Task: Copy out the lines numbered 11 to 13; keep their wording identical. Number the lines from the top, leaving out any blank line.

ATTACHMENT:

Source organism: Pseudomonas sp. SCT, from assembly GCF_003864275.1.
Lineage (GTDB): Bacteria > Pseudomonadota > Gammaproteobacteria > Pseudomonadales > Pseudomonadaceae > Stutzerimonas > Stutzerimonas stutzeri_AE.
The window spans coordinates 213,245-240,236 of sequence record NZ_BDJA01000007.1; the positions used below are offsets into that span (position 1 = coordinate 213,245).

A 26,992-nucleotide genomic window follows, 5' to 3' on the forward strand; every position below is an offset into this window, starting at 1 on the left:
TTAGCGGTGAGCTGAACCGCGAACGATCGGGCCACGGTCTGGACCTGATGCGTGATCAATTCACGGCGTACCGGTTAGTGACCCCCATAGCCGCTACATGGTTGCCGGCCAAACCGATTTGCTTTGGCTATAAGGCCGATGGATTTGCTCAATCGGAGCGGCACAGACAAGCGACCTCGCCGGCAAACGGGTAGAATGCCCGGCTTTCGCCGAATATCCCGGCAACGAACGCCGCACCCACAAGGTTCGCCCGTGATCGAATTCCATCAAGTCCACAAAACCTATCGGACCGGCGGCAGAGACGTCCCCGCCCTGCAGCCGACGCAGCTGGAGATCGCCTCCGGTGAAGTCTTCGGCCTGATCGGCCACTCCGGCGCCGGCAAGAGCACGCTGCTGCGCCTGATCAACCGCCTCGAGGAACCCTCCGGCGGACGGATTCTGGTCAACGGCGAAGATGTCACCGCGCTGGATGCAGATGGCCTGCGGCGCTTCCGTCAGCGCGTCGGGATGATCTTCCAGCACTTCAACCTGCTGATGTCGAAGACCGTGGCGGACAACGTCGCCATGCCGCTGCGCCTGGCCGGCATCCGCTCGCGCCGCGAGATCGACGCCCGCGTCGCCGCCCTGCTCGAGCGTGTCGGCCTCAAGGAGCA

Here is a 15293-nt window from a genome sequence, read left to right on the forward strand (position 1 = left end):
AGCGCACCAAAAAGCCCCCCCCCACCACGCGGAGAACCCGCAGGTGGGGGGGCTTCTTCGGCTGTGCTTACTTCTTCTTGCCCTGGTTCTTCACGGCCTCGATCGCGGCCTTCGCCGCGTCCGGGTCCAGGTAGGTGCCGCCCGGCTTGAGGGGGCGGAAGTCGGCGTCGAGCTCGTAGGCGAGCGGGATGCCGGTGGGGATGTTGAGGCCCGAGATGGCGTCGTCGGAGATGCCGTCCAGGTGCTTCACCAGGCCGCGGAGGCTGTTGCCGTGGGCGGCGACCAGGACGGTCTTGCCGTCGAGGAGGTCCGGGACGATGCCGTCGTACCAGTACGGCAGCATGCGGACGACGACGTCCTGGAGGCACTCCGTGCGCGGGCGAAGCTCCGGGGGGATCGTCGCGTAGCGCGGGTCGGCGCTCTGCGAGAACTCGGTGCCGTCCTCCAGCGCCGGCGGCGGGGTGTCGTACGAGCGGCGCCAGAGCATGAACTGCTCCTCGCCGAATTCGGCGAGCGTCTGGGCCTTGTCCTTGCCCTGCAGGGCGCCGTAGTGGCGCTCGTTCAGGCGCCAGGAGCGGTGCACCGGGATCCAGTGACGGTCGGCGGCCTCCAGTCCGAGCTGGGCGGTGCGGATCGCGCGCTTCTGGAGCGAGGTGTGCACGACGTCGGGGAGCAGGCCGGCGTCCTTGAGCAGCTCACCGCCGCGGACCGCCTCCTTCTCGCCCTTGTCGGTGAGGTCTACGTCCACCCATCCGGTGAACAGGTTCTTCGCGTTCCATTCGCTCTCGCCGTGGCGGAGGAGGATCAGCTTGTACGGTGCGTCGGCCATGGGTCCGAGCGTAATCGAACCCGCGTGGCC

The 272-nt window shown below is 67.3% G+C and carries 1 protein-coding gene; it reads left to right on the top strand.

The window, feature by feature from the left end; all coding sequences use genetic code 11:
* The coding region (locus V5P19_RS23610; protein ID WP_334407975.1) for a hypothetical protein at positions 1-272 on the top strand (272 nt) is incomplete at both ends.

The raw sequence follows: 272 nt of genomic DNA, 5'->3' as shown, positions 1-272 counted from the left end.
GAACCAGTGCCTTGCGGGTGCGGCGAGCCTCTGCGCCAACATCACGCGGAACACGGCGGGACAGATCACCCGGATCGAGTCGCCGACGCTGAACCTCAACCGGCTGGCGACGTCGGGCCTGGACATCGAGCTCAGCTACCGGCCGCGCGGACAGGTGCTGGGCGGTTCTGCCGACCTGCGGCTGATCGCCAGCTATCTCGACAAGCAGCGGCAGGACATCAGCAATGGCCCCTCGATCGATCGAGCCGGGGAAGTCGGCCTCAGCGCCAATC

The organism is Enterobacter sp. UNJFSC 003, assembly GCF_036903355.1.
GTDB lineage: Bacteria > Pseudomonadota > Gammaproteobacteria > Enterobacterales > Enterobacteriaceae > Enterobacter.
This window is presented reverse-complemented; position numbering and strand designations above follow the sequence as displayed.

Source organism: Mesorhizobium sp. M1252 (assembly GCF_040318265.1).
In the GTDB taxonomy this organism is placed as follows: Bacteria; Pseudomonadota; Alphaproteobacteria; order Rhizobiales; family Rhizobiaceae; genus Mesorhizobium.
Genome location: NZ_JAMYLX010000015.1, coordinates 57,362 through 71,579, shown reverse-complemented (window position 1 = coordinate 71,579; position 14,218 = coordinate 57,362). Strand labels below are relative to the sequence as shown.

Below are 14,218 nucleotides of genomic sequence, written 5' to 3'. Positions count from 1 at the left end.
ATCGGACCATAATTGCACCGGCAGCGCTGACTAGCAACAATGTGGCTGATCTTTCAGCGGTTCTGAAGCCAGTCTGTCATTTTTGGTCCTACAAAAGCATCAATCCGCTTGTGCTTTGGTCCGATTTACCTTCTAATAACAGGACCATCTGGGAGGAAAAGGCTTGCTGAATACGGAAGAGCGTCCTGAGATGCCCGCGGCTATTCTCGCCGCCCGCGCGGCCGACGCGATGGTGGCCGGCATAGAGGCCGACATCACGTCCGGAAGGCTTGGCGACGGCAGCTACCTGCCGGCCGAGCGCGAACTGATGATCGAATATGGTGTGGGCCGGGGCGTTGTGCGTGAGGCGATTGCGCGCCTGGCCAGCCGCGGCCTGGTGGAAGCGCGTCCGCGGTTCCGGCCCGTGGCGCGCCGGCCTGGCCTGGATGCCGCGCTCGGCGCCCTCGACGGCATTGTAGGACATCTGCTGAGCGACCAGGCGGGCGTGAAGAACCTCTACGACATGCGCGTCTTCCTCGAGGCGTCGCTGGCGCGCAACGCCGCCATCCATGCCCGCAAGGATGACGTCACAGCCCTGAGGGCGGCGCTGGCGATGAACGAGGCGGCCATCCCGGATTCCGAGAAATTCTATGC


The raw sequence follows: 272 nt of genomic DNA, 5'->3' as shown, positions 1-272 counted from the left end.
GAACCAGTGCCTTGCGGGTGCGGCGAGCCTCTGCGCCAACATCACGCGGAACACGGCGGGACAGATCACCCGGATCGAGTCGCCGACGCTGAACCTCAACCGGCTGGCGACGTCGGGCCTGGACATCGAGCTCAGCTACCGGCCGCGCGGACAGGTGCTGGGCGGTTCTGCCGACCTGCGGCTGATCGCCAGCTATCTCGACAAGCAGCGGCAGGACATCAGCAATGGCCCCTCGATCGATCGAGCCGGGGAAGTCGGCCTCAGCGCCAATC

The organism is Enterobacter sp. UNJFSC 003, assembly GCF_036903355.1.